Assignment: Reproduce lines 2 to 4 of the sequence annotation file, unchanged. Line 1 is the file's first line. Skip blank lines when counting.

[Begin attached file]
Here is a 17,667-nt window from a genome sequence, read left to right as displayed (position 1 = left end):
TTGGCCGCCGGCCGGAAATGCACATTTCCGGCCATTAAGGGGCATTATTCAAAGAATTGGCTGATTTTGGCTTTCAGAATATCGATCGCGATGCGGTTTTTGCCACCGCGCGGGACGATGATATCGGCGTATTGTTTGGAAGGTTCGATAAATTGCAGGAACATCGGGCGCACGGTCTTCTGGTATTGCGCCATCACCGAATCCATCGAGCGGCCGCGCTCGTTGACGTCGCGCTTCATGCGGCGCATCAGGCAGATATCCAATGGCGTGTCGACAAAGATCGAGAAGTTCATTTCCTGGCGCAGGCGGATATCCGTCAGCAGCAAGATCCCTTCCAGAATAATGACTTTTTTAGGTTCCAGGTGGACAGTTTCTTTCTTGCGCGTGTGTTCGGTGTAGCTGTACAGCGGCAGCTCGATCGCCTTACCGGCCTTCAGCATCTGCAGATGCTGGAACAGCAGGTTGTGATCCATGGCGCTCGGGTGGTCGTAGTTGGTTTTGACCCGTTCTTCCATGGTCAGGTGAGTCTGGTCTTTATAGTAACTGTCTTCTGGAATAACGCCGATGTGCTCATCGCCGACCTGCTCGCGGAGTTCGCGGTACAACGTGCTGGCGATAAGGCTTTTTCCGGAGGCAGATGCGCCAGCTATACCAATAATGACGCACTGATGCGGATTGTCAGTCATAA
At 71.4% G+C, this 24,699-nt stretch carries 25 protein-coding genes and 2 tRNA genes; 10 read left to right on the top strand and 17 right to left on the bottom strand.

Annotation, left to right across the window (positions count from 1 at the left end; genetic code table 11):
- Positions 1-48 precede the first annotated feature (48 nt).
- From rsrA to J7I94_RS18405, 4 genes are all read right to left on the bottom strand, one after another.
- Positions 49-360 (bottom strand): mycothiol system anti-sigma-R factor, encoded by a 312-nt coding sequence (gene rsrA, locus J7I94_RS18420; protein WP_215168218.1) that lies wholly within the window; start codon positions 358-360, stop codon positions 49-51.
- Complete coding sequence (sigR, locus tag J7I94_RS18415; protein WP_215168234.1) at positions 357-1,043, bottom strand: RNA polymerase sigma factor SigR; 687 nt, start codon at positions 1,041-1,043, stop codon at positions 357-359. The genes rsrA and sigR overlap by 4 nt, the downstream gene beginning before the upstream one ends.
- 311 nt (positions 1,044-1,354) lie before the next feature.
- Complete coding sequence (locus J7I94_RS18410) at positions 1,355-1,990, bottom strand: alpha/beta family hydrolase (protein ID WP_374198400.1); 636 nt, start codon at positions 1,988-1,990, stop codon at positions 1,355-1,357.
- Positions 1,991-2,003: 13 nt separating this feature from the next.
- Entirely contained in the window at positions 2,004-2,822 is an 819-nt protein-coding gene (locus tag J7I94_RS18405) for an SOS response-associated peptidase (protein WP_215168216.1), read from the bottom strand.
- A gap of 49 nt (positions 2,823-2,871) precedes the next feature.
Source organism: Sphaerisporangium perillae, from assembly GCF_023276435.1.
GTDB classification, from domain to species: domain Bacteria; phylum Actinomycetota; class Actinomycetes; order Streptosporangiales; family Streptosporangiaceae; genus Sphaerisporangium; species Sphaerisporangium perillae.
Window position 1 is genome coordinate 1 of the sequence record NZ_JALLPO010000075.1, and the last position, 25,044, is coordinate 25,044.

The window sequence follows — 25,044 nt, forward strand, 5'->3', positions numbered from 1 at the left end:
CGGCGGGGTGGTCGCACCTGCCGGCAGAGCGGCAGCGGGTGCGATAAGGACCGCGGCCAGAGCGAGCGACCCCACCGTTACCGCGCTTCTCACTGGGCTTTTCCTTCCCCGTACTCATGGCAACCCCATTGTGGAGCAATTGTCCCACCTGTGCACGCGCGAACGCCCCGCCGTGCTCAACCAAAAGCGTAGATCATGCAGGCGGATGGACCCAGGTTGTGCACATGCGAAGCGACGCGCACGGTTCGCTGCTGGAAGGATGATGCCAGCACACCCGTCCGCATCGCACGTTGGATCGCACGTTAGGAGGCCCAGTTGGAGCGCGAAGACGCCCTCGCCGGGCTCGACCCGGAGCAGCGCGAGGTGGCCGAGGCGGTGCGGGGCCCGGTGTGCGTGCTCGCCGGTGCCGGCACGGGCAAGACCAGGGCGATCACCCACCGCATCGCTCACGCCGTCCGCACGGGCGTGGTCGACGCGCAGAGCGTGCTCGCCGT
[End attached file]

TTGGCCGCCGGCCGGAAATGCACATTTCCGGCCATTAAGGGGCATTATTCAAAGAATTGGCTGATTTTGGCTTTCAGAATATCGATCGCGATGCGGTTTTTGCCACCGCGCGGGACGATGATATCGGCGTATTGTTTGGAAGGTTCGATAAATTGCAGGAACATCGGGCGCACGGTCTTCTGGTATTGCGCCATCACCGAATCCATCGAGCGGCCGCGCTCGTTGACGTCGCGCTTCATGCGGCGCATCAGGCAGATATCCAATGGCGTGTCGACAAAGATCGAGAAGTTCATTTCCTGGCGCAGGCGGATATCCGTCAGCAGCAAGATCCCTTCCAGAATAATGACTTTTTTAGGTTCCAGGTGGACAGTTTCTTTCTTGCGCGTGTGTTCGGTGTAGCTGTACAGCGGCAGCTCGATCGCCTTACCGGCCTTCAGCATCTGCAGATGCTGGAACAGCAGGTTGTGATCCATGGCGCTCGGGTGGTCGTAGTTGGTTTTGACCCGTTCTTCCATGGTCAGGTGAGTCTGGTCTTTATAGTAACTGTCTTCTGGAATAACGCCGATGTGCTCATCGCCGACCTGCTCGCGGAGTTCGCGGTACAACGTGCTGGCGATAAGGCTTTTTCCGGAGGCAGATGCGCCAGCTATACCAATAATGACGCACTGATGCGGATTGTCAGTCATAA
At 71.4% G+C, this 24,699-nt stretch carries 25 protein-coding genes and 2 tRNA genes; 10 read left to right on the top strand and 17 right to left on the bottom strand.

Annotation, left to right across the window (positions count from 1 at the left end; genetic code table 11):